This is an excerpt from my “2018 Roth Rating Report”. You can download your copy here.
Sebi is one of the biggest names in long-distance triathlon and he has always been great in his summer IMs, winning three of the last four IM Germany’s in Frankfurt and improving his run PR down to a 2:44:12. He has developed into a superb marathon runner that can play more cards than just his fantastic bike leg.
While he is still looking to regain the winning formula in Kona, it’s hard to see him not win in the milder environment of summer Germany. It can be hot on race day, but the humidity and relentless sun in Kona are another level. The wetsuit swim in Roth should help to minimize the time he has to make up in the first part of the bike, there won’t be a huge group just “waiting” for the bike superpowers to show up. In Roth only Cam Wurf might be able to match him on the bike (and maybe Andi Dreitz), and with the rolling course it’s unlikely that someone else manages to stick with him when he moves through the field. And he has shown in Frankfurt that by now he is also able to win races on the run, even against athletes running well. So unless some unforeseen drama occurs, Sebi has the best chances to win Roth 2018.
(Photo: Sebi on the bike at Challenge Samorin. The image is property of James Mitchell. Prior permission must be sought before usage, please contact email@example.com.)
Thorsten: You’ve raced Roth twice to kick off your long-distance racing career in 2010 and 2011. What impression has Roth made on you?
Sebastian: These are special memories, especially since those were my first two long races. Long-distance racing is always intense, all the spectators in Roth, and the first sub-8 of an Iron-rookie .. that was craziness. Roth ticks all the boxes, it has been able to keep a “family feeling” while being very professional.
T: By racing and winning Cozumel in November you would have been able to completely change your summer schedule and your lead up into Kona. But it seems you haven’t changed all that much, only racing Roth instead of Frankfurt?
S: Of course we discussed not doing an IM in the summer but it’s always been working well for me. We will make some changes mainly after Roth. Currently I plan not to race 70.3 Championships. In the past it wasn’t a problem leading into Kona, but with the race in South Africa it’s logistically a lot more complicated, and I want to be in Kona five weeks before the race. Maybe I’ll do 70.3 Santa Cruz on the way to Kona.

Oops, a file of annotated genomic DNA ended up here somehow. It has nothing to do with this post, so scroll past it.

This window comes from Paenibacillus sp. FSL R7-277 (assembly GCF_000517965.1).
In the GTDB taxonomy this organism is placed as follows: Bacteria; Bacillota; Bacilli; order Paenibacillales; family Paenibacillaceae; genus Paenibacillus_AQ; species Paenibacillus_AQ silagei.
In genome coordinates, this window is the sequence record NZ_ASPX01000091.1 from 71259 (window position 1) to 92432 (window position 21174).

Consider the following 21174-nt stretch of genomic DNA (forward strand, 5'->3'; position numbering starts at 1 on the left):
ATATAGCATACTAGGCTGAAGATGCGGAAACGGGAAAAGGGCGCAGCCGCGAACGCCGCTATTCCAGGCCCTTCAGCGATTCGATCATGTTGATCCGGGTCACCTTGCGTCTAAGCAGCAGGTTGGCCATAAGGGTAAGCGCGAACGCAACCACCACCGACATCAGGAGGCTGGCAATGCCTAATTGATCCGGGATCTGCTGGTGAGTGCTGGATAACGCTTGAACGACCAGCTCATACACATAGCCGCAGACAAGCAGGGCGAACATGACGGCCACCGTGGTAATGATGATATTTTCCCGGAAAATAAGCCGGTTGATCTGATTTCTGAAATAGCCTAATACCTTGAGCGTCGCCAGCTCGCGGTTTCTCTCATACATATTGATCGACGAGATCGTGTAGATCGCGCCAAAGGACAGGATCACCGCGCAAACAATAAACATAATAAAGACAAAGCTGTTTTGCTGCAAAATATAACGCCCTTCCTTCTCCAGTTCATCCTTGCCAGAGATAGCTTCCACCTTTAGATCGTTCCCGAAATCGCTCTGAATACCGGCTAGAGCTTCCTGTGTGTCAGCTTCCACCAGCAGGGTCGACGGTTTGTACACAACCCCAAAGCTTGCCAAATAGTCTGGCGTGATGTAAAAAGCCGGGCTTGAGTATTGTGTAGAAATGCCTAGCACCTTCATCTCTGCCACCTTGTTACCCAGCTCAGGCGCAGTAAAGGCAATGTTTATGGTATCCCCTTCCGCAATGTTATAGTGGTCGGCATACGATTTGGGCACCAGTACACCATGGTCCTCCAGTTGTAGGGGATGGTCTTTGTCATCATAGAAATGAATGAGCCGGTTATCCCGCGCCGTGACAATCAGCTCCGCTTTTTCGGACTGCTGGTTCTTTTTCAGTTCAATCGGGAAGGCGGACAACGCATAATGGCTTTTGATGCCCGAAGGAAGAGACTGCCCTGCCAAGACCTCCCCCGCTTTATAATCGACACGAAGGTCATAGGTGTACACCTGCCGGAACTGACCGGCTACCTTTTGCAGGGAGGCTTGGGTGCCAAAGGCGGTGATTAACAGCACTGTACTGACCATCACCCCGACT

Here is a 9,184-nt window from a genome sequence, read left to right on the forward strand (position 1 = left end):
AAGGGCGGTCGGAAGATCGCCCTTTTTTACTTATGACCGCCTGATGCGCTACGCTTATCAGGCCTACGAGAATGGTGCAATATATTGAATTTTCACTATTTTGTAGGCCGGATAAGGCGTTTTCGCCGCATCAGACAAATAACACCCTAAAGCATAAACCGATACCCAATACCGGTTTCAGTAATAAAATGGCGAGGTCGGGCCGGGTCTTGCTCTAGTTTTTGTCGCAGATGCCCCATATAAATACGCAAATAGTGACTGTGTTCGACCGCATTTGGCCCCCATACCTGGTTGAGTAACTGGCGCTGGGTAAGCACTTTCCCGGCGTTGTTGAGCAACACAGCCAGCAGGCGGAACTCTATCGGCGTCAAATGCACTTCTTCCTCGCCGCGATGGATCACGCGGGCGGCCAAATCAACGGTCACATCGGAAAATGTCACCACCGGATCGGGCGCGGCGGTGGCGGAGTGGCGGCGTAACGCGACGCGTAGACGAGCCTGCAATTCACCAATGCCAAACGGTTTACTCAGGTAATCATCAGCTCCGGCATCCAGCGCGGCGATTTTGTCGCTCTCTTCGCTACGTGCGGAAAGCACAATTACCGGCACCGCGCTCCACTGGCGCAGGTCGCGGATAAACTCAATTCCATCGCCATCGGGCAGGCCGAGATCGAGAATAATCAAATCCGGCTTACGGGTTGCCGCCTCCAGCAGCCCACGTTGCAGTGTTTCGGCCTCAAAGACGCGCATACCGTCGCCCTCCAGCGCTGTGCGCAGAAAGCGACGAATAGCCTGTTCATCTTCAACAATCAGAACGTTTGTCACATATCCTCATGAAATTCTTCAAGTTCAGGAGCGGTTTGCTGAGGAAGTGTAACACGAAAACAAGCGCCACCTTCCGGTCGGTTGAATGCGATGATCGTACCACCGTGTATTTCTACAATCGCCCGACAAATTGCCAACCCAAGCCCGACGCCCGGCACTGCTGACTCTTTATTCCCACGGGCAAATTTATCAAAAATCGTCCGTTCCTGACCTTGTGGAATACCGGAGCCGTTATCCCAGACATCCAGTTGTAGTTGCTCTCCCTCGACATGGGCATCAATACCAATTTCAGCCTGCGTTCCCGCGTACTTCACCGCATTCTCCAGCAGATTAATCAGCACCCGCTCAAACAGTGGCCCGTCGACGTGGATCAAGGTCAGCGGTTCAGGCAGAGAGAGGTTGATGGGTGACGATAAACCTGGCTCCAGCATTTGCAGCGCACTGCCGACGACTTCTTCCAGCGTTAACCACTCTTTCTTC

T: How did the MTB race in South Africa [Cape Epic, a seven-day world class MTB event] fit your prep?
S: It was a risk, and maybe one I shouldn’t have taken looking back. But it fit the training schedule, especially for the strength on the bike. In the end there are some decisions you have to make with your heart, and after a decade of racing professionally I wanted to do a race just because I would enjoy it.
T: You’ve finished second in your half-distance races this year, both times you were beaten by Lionel Sanders.
S: I was okay with St. George, looking at the results I’m still getting better and also in relation to Lionel. Samorin was different, when you’re so close to winning the race you want to wrap things up. I was well prepared and there are certainly positive takeaways, but to be honest the main thing I’ll remember is being “#2” in the results.
T: What’s the goal for Roth? Are you looking for records or mainly winning the race?
S: I want to take the win, but to do so in Roth you will need a quick time. But I don’t think a world record will be needed.
T: It seems that IM Frankfurt one week after Roth will be a big “German showdown” with Patrick Lange, Jan Frodeno and Andi Böcherer. Would you like to have been there as well?
S: Of course I’m really sad, but there will be another chance in October. I’ll be in Frankfurt as the “expert” doing commentary for German television and really looking forward to that. The female field in Frankfurt is also excellent this year.